You may or may not have heard, but March is National Nutrition Month! Last week Wednesday was Registered Dietitian Nutritionist Day in the U.S., and today I get to celebrate Canada’s Dietitians Day for the second time since becoming a dietitian! That being said, I thought this would be the perfect time to let you get a little more acquainted with what I had to do to become a registered dietitian.
In the future, I may dive more into the specifics of my day-to-day roles and responsibilities as a clinical dietitian, but I think it’s important to first acknowledge a question that I have been asked time and time again… What’s the difference between dietitians and nutritionists?
Lately I have been trying to be more intentional about meal planning. This is definitely an area our family hasn’t been the best at. However, when I do sit down for 15-20 minutes each week to plan meals and create a grocery list, I end up saving a lot of time and money. Otherwise it looks like one of three scenarios:
You may have already heard this, but it’s a good idea to include seafood and fish in your weekly menu — if you don’t do so already! Especially fish rich in the following omega-3 fatty acids: DHA (docosahexaeonic acid) and EPA (eicosapetaenoic acid). Research study upon research study have found that these omega fats play a significant role in protecting the heart and lowering risk of heart disease. Other studies have found that omega-3’s are critical in the development of a baby’s brain while in the womb. Moreover, some research has found that depressed patients may have low levels of DHA, and in some studies, these patients benefited from omega-3 supplementation reducing symptoms of depression.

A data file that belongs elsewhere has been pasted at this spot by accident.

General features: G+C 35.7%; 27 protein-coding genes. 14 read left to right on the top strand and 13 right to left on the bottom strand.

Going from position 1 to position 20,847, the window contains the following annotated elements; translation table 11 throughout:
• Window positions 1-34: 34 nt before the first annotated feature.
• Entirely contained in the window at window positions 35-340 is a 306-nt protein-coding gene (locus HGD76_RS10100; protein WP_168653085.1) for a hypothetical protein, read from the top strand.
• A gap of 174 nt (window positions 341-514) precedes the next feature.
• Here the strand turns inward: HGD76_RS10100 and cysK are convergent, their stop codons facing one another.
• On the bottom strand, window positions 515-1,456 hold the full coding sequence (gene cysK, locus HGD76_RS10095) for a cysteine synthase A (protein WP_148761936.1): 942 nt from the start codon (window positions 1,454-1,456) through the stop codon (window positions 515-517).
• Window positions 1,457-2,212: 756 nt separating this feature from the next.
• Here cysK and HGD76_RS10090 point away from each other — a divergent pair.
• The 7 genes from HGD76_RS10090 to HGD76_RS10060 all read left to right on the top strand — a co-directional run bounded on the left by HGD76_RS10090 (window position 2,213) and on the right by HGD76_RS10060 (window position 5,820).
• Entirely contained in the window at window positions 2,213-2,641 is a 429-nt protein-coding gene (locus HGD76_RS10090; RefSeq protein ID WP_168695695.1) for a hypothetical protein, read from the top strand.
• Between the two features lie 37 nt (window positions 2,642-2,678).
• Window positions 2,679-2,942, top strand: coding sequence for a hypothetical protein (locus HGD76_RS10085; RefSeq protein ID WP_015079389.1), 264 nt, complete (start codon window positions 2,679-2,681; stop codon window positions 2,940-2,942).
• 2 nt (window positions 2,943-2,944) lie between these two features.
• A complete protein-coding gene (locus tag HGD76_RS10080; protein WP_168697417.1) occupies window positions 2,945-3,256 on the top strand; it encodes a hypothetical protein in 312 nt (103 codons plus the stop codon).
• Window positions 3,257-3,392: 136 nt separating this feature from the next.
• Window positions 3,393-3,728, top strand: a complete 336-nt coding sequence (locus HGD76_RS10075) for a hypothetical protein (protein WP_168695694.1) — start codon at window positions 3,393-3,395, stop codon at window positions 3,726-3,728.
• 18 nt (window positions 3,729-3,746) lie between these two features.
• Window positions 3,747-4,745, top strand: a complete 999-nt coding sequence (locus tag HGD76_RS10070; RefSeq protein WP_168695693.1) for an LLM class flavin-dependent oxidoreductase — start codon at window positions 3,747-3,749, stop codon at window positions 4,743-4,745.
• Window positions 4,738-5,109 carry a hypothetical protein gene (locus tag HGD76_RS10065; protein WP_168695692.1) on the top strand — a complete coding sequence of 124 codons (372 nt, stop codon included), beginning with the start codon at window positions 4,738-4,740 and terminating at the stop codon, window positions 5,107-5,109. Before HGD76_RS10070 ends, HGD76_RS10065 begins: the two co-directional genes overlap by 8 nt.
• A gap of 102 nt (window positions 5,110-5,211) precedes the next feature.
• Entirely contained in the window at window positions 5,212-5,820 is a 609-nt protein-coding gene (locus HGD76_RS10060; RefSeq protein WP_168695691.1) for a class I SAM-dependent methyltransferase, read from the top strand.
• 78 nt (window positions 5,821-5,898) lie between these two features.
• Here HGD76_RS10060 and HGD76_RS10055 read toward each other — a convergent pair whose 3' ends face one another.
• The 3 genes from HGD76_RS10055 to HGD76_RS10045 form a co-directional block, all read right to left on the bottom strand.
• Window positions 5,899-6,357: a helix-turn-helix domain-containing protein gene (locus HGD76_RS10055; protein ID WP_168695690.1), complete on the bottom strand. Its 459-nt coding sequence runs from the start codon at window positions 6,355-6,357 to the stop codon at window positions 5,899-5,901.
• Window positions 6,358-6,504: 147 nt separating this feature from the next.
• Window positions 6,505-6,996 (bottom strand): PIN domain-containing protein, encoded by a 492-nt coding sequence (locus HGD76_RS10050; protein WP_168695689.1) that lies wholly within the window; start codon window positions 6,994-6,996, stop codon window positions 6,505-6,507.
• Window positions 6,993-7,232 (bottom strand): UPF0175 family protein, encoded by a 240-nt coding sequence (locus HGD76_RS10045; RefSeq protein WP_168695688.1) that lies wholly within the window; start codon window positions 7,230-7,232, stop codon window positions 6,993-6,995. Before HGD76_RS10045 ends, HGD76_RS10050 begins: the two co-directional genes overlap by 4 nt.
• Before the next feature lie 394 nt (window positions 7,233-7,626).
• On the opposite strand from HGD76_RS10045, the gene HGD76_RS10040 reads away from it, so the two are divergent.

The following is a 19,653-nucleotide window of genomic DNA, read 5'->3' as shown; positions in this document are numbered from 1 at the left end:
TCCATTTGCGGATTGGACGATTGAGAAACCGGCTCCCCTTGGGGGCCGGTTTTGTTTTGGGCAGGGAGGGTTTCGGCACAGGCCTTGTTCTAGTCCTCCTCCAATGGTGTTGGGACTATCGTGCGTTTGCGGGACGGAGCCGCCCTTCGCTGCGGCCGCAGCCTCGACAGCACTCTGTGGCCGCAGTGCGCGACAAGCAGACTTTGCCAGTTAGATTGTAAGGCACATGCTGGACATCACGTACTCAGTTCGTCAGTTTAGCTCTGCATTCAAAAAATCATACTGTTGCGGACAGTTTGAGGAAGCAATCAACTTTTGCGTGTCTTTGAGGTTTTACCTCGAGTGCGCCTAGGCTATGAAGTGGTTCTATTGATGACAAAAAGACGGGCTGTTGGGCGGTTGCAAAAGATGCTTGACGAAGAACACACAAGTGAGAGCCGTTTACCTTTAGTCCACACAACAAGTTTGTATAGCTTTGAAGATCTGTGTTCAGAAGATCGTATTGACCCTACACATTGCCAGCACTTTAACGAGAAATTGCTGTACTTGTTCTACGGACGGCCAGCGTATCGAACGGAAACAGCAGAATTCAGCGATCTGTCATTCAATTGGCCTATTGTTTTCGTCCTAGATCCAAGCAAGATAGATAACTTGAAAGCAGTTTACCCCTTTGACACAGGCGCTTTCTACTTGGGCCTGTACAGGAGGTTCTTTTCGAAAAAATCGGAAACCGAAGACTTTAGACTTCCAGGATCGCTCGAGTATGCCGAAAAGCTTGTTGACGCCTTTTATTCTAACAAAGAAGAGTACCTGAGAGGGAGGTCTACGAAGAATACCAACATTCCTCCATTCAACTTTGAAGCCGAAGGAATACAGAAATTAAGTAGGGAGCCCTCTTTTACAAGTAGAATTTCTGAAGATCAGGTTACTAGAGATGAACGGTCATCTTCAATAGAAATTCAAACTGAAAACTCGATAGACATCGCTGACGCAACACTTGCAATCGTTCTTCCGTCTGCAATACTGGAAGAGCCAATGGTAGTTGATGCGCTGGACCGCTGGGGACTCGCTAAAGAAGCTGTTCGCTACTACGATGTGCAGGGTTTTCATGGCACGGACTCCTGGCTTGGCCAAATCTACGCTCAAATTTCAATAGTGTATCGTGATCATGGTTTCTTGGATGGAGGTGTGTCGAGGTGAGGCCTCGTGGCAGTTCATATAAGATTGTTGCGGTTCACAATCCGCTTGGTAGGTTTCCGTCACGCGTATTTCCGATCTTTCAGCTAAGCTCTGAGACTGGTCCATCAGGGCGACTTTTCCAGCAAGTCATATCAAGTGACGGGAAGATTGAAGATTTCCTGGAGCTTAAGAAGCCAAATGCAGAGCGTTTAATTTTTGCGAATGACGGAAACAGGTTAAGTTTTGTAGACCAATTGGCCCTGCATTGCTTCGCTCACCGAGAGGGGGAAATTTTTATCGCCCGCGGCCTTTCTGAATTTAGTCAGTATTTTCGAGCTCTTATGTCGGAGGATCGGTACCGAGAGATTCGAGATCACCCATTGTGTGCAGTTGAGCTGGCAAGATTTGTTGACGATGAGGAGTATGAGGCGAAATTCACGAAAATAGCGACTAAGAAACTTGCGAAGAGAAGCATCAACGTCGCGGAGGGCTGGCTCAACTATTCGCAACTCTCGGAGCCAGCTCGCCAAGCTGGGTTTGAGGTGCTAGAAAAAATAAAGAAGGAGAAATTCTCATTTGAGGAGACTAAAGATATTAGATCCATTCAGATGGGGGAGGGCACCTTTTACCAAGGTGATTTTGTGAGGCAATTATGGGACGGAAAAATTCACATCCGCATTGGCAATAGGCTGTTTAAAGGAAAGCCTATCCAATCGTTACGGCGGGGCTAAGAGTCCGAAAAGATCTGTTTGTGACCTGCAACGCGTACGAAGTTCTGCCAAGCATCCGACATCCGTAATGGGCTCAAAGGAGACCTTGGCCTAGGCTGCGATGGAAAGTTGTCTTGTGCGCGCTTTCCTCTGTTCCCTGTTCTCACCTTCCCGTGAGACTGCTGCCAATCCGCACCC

That being said, how much fish should you be eating?
As I am writing this, I am on my third cold in the past two months. Unfortunately with the common cold, there’s not much a doctor can give you to get rid of the virus. You just have to wait it out. Rest up. And drink lots of fluids.
Are you like me and have been under the weather lately? There are a few lifestyle choices Harvard Medical School suggests to adopt for a healthy immune system:
While all nutrients play important roles in maintaining health, make sure to get enough of these five nutrients to give your immune system a boost:
With Valentine’s Day just around the corner, the shopping mall, bakeries and grocery stores are overflowing with flowers, cards, teddy bears, and chocolates. Along with it comes many candies and baked goods made with artificial food dyes. As a parent, I have become increasingly aware of artificial dyes’ presence in foods, and I know many of you are wondering whether these vibrant colours are safe for kids as well.
Here’s a little on what research is saying about artificial dyes. Keep in mind that this is nowhere near a comprehensive list of all the research out there on this subject.
Hi! I'm Erin – a follower of Christ, imperfect wife, mama of two, registered dietitian, and independent Beautycounter consultant. Welcome to my blog where I write about intentional motherhood, intuitive eating, inspired discipleship, and whatever else I feel like! I'm so glad you're here.
Follow Erin on Instagram